By Giorgos Bourdaras
Bank of Greece Governor Giorgos Provopoulos expressed reserved optimism regarding the course of the country’s economy during a presentation on Wednesday of the central bank’s report on monetary policy to a parliamentary committee. However, he did warn that if there are any delays in the implementation of the program agreed between Athens and its creditors, the consequences could be particularly negative for the economy and the country.
“The loan agreement’s prior actions have been implemented, the procedures for the disbursement of the installment have started and the lightening of the country’s debt has been achieved. These developments are positive and are generating well-founded expectations that Greece’s economy could stage a rebound earlier than is currently foreseen,” Provopoulos told Parliament’s economic affairs committee.
“Nevertheless, if there is any lag or delays in the implementation of the program this time, the rebound will move further away and the consequences will be much heavier,” the BoG head warned.
Following a number of questions from deputies that focused on hopes of banks supplying the market with cash after their recapitalization with the money from the next bailout tranche, Provopoulos made an effort to contain expectations regarding liquidity: “Yes, there will be some assistance on the issue of cash flow,” he said, although he added that two more factors will combine to help in this direction: These “channels,” as he branded them, are deposits returning to banks and the banks returning to international markets that will capitalize on the general climate of confidence in the economy.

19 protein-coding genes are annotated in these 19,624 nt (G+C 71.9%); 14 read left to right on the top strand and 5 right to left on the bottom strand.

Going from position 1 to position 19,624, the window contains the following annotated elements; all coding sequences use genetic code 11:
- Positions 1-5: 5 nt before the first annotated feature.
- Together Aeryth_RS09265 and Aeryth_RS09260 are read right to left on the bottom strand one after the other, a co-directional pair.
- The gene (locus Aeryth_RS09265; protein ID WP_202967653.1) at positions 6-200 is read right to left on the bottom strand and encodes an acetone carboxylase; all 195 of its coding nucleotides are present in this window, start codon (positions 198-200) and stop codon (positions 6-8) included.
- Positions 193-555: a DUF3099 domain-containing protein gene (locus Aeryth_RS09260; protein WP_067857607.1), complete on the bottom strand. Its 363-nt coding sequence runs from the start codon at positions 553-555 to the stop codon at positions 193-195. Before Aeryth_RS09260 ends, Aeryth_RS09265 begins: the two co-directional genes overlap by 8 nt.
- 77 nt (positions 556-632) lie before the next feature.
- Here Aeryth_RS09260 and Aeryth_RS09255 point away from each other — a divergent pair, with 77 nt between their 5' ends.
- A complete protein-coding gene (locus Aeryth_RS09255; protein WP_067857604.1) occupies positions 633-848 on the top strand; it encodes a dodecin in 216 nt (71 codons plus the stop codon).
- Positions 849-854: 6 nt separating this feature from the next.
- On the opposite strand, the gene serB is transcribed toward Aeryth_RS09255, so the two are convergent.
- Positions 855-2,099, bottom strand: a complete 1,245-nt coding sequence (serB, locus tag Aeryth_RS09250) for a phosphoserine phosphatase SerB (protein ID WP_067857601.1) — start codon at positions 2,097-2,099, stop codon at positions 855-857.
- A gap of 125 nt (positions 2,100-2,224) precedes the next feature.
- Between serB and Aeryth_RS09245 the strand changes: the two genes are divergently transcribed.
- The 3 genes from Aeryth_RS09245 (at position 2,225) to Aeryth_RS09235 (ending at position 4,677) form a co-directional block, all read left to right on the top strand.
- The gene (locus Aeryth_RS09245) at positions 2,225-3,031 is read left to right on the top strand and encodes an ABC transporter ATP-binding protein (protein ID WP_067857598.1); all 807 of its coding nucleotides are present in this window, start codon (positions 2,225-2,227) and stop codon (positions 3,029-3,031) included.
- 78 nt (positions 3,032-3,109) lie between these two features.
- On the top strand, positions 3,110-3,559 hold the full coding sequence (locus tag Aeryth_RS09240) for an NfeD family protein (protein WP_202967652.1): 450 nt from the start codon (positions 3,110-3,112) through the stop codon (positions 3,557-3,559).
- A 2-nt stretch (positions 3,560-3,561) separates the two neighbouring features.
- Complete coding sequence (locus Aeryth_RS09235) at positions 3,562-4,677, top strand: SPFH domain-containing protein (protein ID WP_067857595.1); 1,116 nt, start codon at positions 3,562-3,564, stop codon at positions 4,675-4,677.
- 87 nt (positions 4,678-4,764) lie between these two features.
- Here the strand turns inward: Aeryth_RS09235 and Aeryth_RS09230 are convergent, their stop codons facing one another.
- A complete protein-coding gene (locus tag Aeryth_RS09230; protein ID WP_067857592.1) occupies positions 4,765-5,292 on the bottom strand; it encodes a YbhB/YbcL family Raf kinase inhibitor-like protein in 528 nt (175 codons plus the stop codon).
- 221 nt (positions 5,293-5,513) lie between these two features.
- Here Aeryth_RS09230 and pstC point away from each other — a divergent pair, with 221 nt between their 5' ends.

Those factors, said Provopoulos, will secure banks the necessary liquidity, but this “will only happen gradually, little by little. You cannot go straight from black to white.”
The BoG head insisted on the need for deposits to be returned to local lenders, saying that their “bleeding” before the back-to-back elections in May and June (which he said averaged at 4 to 5 billion euros per month) has stopped but has not been reversed.
“From September 2009 to October 2012, banks lost 83 billion euros in deposits,” he told deputies.